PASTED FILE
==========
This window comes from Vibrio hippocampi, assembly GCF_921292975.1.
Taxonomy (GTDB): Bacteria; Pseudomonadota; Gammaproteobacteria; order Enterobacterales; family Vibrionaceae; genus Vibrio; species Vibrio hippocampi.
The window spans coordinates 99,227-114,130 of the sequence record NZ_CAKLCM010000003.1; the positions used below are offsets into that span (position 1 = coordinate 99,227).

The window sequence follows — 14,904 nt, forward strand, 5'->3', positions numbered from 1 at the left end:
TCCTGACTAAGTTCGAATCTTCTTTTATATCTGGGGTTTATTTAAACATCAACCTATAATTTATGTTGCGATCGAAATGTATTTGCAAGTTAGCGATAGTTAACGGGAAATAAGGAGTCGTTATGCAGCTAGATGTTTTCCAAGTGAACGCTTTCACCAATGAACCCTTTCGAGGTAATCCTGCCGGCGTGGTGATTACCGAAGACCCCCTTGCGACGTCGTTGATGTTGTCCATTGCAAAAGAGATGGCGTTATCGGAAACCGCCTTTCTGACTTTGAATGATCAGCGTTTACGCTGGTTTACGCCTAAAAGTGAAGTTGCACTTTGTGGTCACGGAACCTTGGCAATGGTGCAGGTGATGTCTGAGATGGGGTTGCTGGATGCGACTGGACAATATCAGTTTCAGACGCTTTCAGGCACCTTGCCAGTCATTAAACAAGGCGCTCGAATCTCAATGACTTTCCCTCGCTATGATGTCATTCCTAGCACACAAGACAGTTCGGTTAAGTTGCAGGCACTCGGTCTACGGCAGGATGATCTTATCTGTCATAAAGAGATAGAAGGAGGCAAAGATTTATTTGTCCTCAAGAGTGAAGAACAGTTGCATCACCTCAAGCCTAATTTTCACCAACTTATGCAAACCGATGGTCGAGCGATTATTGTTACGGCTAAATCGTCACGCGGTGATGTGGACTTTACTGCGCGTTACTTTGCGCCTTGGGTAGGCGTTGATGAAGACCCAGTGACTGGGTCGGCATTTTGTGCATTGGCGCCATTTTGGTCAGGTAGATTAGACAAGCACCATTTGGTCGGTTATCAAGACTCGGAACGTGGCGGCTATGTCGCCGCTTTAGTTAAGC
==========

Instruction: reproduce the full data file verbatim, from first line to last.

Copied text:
This window comes from Vibrio hippocampi, assembly GCF_921292975.1.
Taxonomy (GTDB): Bacteria; Pseudomonadota; Gammaproteobacteria; order Enterobacterales; family Vibrionaceae; genus Vibrio; species Vibrio hippocampi.
The window spans coordinates 99,227-114,130 of the sequence record NZ_CAKLCM010000003.1; the positions used below are offsets into that span (position 1 = coordinate 99,227).

The window sequence follows — 14,904 nt, forward strand, 5'->3', positions numbered from 1 at the left end:
TCCTGACTAAGTTCGAATCTTCTTTTATATCTGGGGTTTATTTAAACATCAACCTATAATTTATGTTGCGATCGAAATGTATTTGCAAGTTAGCGATAGTTAACGGGAAATAAGGAGTCGTTATGCAGCTAGATGTTTTCCAAGTGAACGCTTTCACCAATGAACCCTTTCGAGGTAATCCTGCCGGCGTGGTGATTACCGAAGACCCCCTTGCGACGTCGTTGATGTTGTCCATTGCAAAAGAGATGGCGTTATCGGAAACCGCCTTTCTGACTTTGAATGATCAGCGTTTACGCTGGTTTACGCCTAAAAGTGAAGTTGCACTTTGTGGTCACGGAACCTTGGCAATGGTGCAGGTGATGTCTGAGATGGGGTTGCTGGATGCGACTGGACAATATCAGTTTCAGACGCTTTCAGGCACCTTGCCAGTCATTAAACAAGGCGCTCGAATCTCAATGACTTTCCCTCGCTATGATGTCATTCCTAGCACACAAGACAGTTCGGTTAAGTTGCAGGCACTCGGTCTACGGCAGGATGATCTTATCTGTCATAAAGAGATAGAAGGAGGCAAAGATTTATTTGTCCTCAAGAGTGAAGAACAGTTGCATCACCTCAAGCCTAATTTTCACCAACTTATGCAAACCGATGGTCGAGCGATTATTGTTACGGCTAAATCGTCACGCGGTGATGTGGACTTTACTGCGCGTTACTTTGCGCCTTGGGTAGGCGTTGATGAAGACCCAGTGACTGGGTCGGCATTTTGTGCATTGGCGCCATTTTGGTCAGGTAGATTAGACAAGCACCATTTGGTCGGTTATCAAGACTCGGAACGTGGCGGCTATGTCGCCGCTTTAGTTAAGC